If we thought Robots were going to replace many human jobs pre-pandemic, has the Coronavirus outbreak sped this up?
It’s nearly one year on since the first cases of Coronavirus appeared, traced back to 17th November 2019 in the Hubei province, China, and the world is still grappling with it, with many countries hitting daily records of cases still, with such huge threats to humanity and society in general, a high focus has been put on harnessing technological innovation and ingenuity to help with the fight against this nasty virus. This is where Robots, Artificial Intelligence (AI) and machine learning are playing key parts in understanding and addressing this crisis.
Every type of organisation whether small or large have either expanded or deployed robots to help find new ways to operate due to social distancing, increased hygiene and cleaning requirements, and quarantine measures, as in many cases the robots can perform roles that workers are not able to do from their own home. Here are a few examples:
- Heathrow airport introduces disinfection robots that move through the terminal disinfecting high-risk areas
- America’s biggest retailer Walmart introduced robots to scrub its floors
- McDonalds have been deploying robots as cooks and servers
- Robots have been used in South Korea to measure temperatures and distribute hand sanitiser
As well as hardware-based robots, we have also seen machine learning technology play an important role, especially for healthcare and governments. Machine learning can ingest large data sets to find patterns and insights quickly and effectively, without it we would have not been apply to understand how COVID-19 spreads, how it mutates or been able to speed up research and treatment, and in fact, it was a Canadian start-up called Bluedot that raised the alarm about the worrying outbreak in Wuhan, Bluedot uses AI to detect the outbreak of diseases. Let us look at a few examples of how machine learning has helped during this pandemic:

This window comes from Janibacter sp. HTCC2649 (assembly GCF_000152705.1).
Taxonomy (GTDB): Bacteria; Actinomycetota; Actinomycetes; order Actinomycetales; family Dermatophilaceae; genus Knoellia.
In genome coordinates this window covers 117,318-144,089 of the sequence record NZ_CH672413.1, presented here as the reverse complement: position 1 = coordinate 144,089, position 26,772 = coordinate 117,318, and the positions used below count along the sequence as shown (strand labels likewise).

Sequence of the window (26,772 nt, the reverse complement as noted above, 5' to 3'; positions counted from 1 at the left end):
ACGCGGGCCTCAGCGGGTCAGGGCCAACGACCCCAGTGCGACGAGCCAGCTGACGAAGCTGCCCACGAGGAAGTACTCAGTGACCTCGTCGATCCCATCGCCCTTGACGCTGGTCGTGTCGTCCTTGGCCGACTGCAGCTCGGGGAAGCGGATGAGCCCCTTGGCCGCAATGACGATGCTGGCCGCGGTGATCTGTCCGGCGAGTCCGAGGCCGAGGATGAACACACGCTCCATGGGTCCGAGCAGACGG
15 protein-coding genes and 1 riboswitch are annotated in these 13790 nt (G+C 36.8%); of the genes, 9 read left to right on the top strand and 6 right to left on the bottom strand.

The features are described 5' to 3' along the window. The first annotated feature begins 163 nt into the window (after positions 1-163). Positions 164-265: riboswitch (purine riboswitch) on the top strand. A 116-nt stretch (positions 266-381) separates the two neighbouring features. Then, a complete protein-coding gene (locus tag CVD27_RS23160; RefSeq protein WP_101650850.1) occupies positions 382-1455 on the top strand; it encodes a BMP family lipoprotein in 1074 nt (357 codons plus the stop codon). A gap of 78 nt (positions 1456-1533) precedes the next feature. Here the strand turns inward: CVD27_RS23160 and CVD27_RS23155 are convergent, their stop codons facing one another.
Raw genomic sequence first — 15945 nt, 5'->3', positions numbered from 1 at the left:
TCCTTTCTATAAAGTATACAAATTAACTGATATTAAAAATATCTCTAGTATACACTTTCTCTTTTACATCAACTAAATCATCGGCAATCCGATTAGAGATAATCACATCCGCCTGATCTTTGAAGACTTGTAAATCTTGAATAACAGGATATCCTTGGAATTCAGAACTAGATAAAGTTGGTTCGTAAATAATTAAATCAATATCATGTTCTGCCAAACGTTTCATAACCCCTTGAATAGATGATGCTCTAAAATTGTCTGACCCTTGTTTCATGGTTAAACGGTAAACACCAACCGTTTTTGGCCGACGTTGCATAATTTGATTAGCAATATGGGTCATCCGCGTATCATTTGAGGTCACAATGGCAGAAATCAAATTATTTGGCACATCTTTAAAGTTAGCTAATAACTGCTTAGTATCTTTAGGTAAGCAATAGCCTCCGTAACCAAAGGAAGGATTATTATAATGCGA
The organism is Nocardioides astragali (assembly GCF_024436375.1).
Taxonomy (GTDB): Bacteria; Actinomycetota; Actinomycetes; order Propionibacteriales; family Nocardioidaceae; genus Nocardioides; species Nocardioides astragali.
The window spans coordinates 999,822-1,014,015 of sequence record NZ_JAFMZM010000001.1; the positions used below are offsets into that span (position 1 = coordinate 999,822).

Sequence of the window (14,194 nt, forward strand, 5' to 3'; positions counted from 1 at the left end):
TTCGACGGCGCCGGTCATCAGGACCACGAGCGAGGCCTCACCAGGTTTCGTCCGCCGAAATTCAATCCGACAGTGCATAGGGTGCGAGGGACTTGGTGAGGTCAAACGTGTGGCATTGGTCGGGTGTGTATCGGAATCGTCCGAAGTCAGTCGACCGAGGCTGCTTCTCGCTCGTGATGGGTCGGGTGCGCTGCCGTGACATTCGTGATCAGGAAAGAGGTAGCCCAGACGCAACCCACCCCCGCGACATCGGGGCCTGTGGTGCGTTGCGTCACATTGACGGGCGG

- NHS Digital and the University of Cambridge developed the Capacity Planning and Analysis System (CPAS) which predicts and plan resources that are needed to treat patients that are critically ill
- A French start-up called Clevy.io launched a chatbot to help citizens find government COVID-19 related materials and official communications
- Mantle Labs AI-driven crop monitoring solution which assesses satellite images of crops to detect potential issues, using machine learning models
Machine learning is being used globally by researchers to analyse huge amounts of data used to forecast the COVID-19 spread, as an early warning system to help the vulnerable as well as for predicting future pandemics.
As we have seen, robots, AI and machine learning has played a significant part in the fight against COVID-19 and with experts expecting social distancing measures to be in place through the whole of 2021, we could see even more demand for them moving forward, with this there will be some job losses as more processes and operations become automated, but this will be replaced with more new job openings focused on new operations and new ways of working, which have been skyrocketed by this pandemic, so now would probably be a good time with the holiday season nearly upon us to look at either upskilling or reskilling.
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